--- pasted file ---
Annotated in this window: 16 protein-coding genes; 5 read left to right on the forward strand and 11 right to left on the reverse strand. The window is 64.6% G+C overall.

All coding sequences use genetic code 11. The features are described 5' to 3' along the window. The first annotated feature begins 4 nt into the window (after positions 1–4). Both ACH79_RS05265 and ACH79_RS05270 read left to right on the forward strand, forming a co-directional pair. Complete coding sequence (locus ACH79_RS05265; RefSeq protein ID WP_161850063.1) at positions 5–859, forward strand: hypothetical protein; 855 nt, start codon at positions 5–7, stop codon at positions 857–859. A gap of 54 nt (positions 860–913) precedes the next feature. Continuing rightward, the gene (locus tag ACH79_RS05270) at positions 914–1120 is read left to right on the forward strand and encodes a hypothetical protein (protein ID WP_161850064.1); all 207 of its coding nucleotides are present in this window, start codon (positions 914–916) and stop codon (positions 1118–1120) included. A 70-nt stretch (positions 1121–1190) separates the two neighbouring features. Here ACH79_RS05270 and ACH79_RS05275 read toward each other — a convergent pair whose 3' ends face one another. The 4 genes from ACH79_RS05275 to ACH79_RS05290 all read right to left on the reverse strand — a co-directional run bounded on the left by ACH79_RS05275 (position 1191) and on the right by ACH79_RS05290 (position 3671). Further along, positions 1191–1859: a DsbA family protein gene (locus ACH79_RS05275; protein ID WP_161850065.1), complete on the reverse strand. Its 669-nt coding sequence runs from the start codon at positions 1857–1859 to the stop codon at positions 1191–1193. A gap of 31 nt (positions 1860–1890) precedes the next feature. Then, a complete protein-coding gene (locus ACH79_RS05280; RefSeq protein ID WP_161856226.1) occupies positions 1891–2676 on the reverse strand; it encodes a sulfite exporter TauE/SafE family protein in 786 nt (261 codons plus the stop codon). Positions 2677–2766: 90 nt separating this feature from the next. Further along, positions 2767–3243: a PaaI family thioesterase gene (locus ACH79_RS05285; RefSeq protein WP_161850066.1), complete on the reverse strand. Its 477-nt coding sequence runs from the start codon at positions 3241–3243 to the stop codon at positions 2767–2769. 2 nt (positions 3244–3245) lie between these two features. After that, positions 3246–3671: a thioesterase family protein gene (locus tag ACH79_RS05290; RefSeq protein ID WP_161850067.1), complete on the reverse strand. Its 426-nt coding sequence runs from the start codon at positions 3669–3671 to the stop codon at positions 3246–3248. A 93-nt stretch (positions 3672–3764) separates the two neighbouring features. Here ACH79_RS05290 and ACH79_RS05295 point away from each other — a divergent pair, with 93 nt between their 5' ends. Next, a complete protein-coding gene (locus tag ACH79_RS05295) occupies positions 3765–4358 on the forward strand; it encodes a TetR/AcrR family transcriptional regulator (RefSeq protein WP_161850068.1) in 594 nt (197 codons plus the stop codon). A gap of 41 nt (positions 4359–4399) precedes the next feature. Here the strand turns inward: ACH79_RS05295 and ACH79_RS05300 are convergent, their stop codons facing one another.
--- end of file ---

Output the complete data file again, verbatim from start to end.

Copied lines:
Annotated in this window: 16 protein-coding genes; 5 read left to right on the forward strand and 11 right to left on the reverse strand. The window is 64.6% G+C overall.

All coding sequences use genetic code 11. The features are described 5' to 3' along the window. The first annotated feature begins 4 nt into the window (after positions 1–4). Both ACH79_RS05265 and ACH79_RS05270 read left to right on the forward strand, forming a co-directional pair. Complete coding sequence (locus ACH79_RS05265; RefSeq protein ID WP_161850063.1) at positions 5–859, forward strand: hypothetical protein; 855 nt, start codon at positions 5–7, stop codon at positions 857–859. A gap of 54 nt (positions 860–913) precedes the next feature. Continuing rightward, the gene (locus tag ACH79_RS05270) at positions 914–1120 is read left to right on the forward strand and encodes a hypothetical protein (protein ID WP_161850064.1); all 207 of its coding nucleotides are present in this window, start codon (positions 914–916) and stop codon (positions 1118–1120) included. A 70-nt stretch (positions 1121–1190) separates the two neighbouring features. Here ACH79_RS05270 and ACH79_RS05275 read toward each other — a convergent pair whose 3' ends face one another. The 4 genes from ACH79_RS05275 to ACH79_RS05290 all read right to left on the reverse strand — a co-directional run bounded on the left by ACH79_RS05275 (position 1191) and on the right by ACH79_RS05290 (position 3671). Further along, positions 1191–1859: a DsbA family protein gene (locus ACH79_RS05275; protein ID WP_161850065.1), complete on the reverse strand. Its 669-nt coding sequence runs from the start codon at positions 1857–1859 to the stop codon at positions 1191–1193. A gap of 31 nt (positions 1860–1890) precedes the next feature. Then, a complete protein-coding gene (locus ACH79_RS05280; RefSeq protein ID WP_161856226.1) occupies positions 1891–2676 on the reverse strand; it encodes a sulfite exporter TauE/SafE family protein in 786 nt (261 codons plus the stop codon). Positions 2677–2766: 90 nt separating this feature from the next. Further along, positions 2767–3243: a PaaI family thioesterase gene (locus ACH79_RS05285; RefSeq protein WP_161850066.1), complete on the reverse strand. Its 477-nt coding sequence runs from the start codon at positions 3241–3243 to the stop codon at positions 2767–2769. 2 nt (positions 3244–3245) lie between these two features. After that, positions 3246–3671: a thioesterase family protein gene (locus tag ACH79_RS05290; RefSeq protein ID WP_161850067.1), complete on the reverse strand. Its 426-nt coding sequence runs from the start codon at positions 3669–3671 to the stop codon at positions 3246–3248. A 93-nt stretch (positions 3672–3764) separates the two neighbouring features. Here ACH79_RS05290 and ACH79_RS05295 point away from each other — a divergent pair, with 93 nt between their 5' ends. Next, a complete protein-coding gene (locus tag ACH79_RS05295) occupies positions 3765–4358 on the forward strand; it encodes a TetR/AcrR family transcriptional regulator (RefSeq protein WP_161850068.1) in 594 nt (197 codons plus the stop codon). A gap of 41 nt (positions 4359–4399) precedes the next feature. Here the strand turns inward: ACH79_RS05295 and ACH79_RS05300 are convergent, their stop codons facing one another.